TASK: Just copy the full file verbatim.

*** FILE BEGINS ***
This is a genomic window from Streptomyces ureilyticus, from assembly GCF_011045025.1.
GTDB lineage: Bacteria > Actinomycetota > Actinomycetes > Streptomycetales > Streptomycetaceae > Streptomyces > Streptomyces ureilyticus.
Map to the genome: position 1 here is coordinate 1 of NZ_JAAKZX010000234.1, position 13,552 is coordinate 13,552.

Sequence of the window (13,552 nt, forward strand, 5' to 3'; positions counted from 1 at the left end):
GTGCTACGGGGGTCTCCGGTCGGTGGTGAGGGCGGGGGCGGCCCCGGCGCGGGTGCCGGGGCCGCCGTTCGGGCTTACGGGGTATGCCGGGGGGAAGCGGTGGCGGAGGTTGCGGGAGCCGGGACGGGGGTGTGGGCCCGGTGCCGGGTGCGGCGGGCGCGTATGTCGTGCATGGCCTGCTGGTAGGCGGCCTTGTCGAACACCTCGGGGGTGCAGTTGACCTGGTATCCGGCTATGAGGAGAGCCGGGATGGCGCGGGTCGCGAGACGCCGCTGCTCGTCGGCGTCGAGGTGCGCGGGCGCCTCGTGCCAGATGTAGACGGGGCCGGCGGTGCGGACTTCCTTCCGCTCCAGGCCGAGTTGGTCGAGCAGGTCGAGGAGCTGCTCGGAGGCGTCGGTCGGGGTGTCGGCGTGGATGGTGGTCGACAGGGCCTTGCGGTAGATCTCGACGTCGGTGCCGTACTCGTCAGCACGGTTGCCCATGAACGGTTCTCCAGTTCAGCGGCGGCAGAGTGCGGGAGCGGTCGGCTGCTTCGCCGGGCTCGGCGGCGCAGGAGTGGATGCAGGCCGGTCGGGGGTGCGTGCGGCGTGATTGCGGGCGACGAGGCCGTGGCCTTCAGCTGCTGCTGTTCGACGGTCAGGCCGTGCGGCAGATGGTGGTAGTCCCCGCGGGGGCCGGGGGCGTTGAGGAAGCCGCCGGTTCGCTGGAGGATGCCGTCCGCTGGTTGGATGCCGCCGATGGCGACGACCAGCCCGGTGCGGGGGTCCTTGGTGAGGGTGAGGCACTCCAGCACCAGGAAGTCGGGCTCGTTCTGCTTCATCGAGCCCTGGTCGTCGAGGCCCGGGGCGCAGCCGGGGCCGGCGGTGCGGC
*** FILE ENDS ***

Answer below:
This is a genomic window from Streptomyces ureilyticus, from assembly GCF_011045025.1.
GTDB lineage: Bacteria > Actinomycetota > Actinomycetes > Streptomycetales > Streptomycetaceae > Streptomyces > Streptomyces ureilyticus.
Map to the genome: position 1 here is coordinate 1 of NZ_JAAKZX010000234.1, position 13,552 is coordinate 13,552.

Sequence of the window (13,552 nt, forward strand, 5' to 3'; positions counted from 1 at the left end):
GTGCTACGGGGGTCTCCGGTCGGTGGTGAGGGCGGGGGCGGCCCCGGCGCGGGTGCCGGGGCCGCCGTTCGGGCTTACGGGGTATGCCGGGGGGAAGCGGTGGCGGAGGTTGCGGGAGCCGGGACGGGGGTGTGGGCCCGGTGCCGGGTGCGGCGGGCGCGTATGTCGTGCATGGCCTGCTGGTAGGCGGCCTTGTCGAACACCTCGGGGGTGCAGTTGACCTGGTATCCGGCTATGAGGAGAGCCGGGATGGCGCGGGTCGCGAGACGCCGCTGCTCGTCGGCGTCGAGGTGCGCGGGCGCCTCGTGCCAGATGTAGACGGGGCCGGCGGTGCGGACTTCCTTCCGCTCCAGGCCGAGTTGGTCGAGCAGGTCGAGGAGCTGCTCGGAGGCGTCGGTCGGGGTGTCGGCGTGGATGGTGGTCGACAGGGCCTTGCGGTAGATCTCGACGTCGGTGCCGTACTCGTCAGCACGGTTGCCCATGAACGGTTCTCCAGTTCAGCGGCGGCAGAGTGCGGGAGCGGTCGGCTGCTTCGCCGGGCTCGGCGGCGCAGGAGTGGATGCAGGCCGGTCGGGGGTGCGTGCGGCGTGATTGCGGGCGACGAGGCCGTGGCCTTCAGCTGCTGCTGTTCGACGGTCAGGCCGTGCGGCAGATGGTGGTAGTCCCCGCGGGGGCCGGGGGCGTTGAGGAAGCCGCCGGTTCGCTGGAGGATGCCGTCCGCTGGTTGGATGCCGCCGATGGCGACGACCAGCCCGGTGCGGGGGTCCTTGGTGAGGGTGAGGCACTCCAGCACCAGGAAGTCGGGCTCGTTCTGCTTCATCGAGCCCTGGTCGTCGAGGCCCGGGGCGCAGCCGGGGCCGGCGGTGCGGC